Being Thankful Instead of Wantful in 2020

Taking time off screens for a "Tech Shabbat" lets you focus on what matters

Posted Jan 03, 2020

Tiffany Shlain
Source: Tiffany Shlain

When I first started the Webby Awards 1997, what excited me most about the Web was the hope that it would let us connect to people and ideas all over the world. I never imagined that 22 years later, the side effect would be disconnection. That we’d be spending most of our time with our heads down, eyes staring at our phones, in a constant state of want. But it’s become clear that this is what the online world fuels: more notifications, more validation, more FOMO, more stressful news headlines, more things to buy, do, and click through, all of it disconnecting us from the people and ideas that are right in front of us.

One of the biggest questions of our time is: When does technology enhance an experience, and when does it diminish it? When do we use it to amplify who we are as humans, and when do we need to turn it off? When do we need to look down and when do we need to look up? When do we want to want and when do we want to just be? When do we want more, and when do we appreciate what we have? By strengthening this aspect of ourselves, our ability to think and be without the network, we will remember how to enjoy the life right in front of us, and figure out what kind of world we want and what we need to do to get there.

Is this the world we want?

There are many valuable things the Internet brings us: access to lifetimes of knowledge, a way to connect with family and friends far away, even the ability to summon a car to your door in minutes. But unfortunately, that has come at a cost.

Free websites and apps are the most expensive Faustian bargain we have ever made. With an election on the horizon, the data that we have given away for free is now owned by armies of engineers, behavioral psychologists, and political foes, who have figured out how to make us behave in certain ways and do the things they want. Our eyes, once the mirror to our souls, are now a direct route to our mental manipulation.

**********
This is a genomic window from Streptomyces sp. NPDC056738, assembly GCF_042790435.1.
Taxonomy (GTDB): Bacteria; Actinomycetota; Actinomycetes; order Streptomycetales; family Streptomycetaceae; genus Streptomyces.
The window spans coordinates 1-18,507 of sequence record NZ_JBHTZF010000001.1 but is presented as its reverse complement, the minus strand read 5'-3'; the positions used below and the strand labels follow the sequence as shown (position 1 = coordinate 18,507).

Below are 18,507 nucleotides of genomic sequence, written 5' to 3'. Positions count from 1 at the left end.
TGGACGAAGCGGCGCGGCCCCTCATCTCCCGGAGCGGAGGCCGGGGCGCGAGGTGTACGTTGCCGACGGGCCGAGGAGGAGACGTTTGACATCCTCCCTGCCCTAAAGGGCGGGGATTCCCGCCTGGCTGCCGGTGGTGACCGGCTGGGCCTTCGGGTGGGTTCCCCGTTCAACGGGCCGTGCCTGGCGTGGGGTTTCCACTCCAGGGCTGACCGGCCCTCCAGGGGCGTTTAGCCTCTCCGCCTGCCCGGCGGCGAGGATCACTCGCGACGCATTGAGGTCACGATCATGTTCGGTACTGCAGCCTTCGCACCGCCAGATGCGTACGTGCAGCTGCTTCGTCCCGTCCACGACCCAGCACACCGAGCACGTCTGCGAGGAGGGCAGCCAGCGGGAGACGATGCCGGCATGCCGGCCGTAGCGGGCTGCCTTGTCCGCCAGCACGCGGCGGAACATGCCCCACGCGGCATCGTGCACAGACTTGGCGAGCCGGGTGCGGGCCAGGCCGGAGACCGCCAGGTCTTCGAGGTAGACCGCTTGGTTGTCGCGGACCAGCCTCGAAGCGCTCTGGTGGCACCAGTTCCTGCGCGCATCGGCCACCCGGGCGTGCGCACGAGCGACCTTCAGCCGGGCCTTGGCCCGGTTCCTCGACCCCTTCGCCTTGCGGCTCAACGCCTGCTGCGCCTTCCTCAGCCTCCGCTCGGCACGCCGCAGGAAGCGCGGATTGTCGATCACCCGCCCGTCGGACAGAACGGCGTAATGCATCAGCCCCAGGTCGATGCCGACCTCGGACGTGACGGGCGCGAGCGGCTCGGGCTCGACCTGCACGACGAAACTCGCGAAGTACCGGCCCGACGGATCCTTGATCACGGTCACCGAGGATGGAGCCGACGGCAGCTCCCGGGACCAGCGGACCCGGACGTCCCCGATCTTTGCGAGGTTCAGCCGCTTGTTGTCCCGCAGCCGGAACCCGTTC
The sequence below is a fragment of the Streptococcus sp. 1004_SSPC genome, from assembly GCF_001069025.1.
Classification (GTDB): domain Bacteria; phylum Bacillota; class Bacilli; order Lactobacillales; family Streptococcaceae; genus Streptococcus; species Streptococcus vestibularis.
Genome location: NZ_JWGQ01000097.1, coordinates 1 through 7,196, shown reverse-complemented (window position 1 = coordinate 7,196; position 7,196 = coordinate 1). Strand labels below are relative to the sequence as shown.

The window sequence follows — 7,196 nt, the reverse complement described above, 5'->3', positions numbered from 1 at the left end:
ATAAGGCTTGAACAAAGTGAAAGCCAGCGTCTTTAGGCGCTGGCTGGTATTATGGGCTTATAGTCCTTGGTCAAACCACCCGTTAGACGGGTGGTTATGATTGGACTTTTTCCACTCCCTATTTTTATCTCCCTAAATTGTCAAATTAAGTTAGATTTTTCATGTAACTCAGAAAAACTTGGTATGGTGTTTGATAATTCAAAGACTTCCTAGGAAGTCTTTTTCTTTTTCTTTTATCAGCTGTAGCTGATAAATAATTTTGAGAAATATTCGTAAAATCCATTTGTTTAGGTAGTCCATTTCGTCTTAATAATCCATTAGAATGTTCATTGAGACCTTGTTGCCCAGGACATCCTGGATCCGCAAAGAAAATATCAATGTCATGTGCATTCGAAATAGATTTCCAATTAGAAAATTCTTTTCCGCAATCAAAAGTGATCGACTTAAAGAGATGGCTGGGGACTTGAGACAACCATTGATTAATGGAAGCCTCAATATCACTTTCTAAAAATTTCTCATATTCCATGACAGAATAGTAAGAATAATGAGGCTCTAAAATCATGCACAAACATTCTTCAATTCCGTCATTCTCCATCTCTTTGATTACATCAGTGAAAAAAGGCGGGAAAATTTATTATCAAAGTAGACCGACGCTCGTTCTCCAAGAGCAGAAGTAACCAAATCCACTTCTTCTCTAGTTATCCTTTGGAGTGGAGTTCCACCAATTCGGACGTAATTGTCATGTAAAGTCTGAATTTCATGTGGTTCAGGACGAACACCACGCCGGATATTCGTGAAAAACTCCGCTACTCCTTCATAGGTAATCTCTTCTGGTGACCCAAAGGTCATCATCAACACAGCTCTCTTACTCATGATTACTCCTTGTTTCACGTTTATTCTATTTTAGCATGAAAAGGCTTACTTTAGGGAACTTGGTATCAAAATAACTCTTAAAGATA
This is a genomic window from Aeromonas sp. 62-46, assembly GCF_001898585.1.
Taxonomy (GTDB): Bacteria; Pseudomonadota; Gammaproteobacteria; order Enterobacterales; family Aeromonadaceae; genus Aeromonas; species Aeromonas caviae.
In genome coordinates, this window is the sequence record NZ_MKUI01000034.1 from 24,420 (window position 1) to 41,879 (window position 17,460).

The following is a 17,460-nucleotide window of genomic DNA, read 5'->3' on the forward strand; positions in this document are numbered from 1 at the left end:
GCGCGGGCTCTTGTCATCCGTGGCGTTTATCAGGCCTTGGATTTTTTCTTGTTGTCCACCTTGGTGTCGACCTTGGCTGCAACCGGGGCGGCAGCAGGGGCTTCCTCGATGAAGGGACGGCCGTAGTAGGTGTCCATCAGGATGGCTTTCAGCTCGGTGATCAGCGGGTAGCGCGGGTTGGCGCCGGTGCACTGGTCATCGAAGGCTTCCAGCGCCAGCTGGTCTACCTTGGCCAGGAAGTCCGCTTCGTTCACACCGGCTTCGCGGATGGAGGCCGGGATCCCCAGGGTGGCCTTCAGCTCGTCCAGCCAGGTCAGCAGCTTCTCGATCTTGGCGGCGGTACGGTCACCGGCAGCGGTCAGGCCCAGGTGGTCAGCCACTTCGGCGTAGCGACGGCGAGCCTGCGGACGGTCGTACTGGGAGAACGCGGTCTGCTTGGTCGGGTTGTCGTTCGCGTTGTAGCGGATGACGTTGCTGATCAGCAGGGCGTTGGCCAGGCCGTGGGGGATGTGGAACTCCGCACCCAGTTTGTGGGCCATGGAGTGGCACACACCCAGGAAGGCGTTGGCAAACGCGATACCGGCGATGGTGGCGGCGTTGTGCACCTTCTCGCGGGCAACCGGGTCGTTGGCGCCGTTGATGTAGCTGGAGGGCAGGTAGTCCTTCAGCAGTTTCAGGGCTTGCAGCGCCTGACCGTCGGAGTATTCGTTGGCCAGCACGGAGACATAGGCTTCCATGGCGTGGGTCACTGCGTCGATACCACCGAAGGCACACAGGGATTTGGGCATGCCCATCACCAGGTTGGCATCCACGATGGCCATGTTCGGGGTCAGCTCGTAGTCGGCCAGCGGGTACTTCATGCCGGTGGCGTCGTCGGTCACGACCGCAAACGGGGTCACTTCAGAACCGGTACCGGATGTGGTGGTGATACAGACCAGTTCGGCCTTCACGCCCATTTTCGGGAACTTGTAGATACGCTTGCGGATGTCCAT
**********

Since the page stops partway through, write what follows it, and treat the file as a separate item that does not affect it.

Every great wisdom practice extols the importance of presence, of silence, reflection, of not being distracted, of creating space to think, to be grateful. I hesitate to call the tool of our times a “smartphone” when it does everything in its power to pull us away from the things that make us think for ourselves.

Entering a fresh new year, a new decade, is the perfect time to start integrating a healthier relationship with tech. Just as we make resolutions around eating better, drinking less, and exercising more, we also need to think about the effect these devices have on our brain, body, and soul.   It’s good to remember that when we turn the screens off, the engine that feeds us to want more stops; and we can appreciate all that we have right in front of us.

On the first weekend of the new decade, try a day without screens—a “Tech Shabbat”: twenty-four hours with no screens. Ten years ago, after a two-week period in which I lost my father and my daughter was born, my husband Ken and I began this weekly tradition to help us focus on what really matters, and we’ve done it weekly ever since. It’s our favorite day of the week, a regular mini-holiday when we rest, eat great food, experience stillness, connect, and appreciate all we have.  

Tech Shabbat offers the space to appreciate and just be without the screens. Take a day to read without distraction, reflect, think longer and wider, to stare out the window, to hang, nap, or do nothing if that is what you need. Take some time for silence and reflection. Then, when you go back online afterward, you’re thankful for the internet you normally take for granted (and generally use it more mindfully). Tech Shabbat is a New Year’s resolution that will make life better all 2020 long.

To reclaim our time fully, of course, we’ll need infrastructural changes across the tech industry, government, and in society, but in the meantime, there’s a lot we can do ourselves to reverse course.  

We need to relearn life without devices so that we can better manage and co-exist with technology. When we make the rules and establish the boundaries with technology, we’re less likely to be influenced by algorithms and the people controlling them 24/7. We have become like marionette dolls, responding to everything around us instead of to ourselves.

We shouldn’t think that this way we are living—constantly distracted and wanting—is inevitable, a goal, something sustainable, or a good way to live 24/7. So make a change. Put down your phone regularly for a full day each week... and things—literally—will start looking up.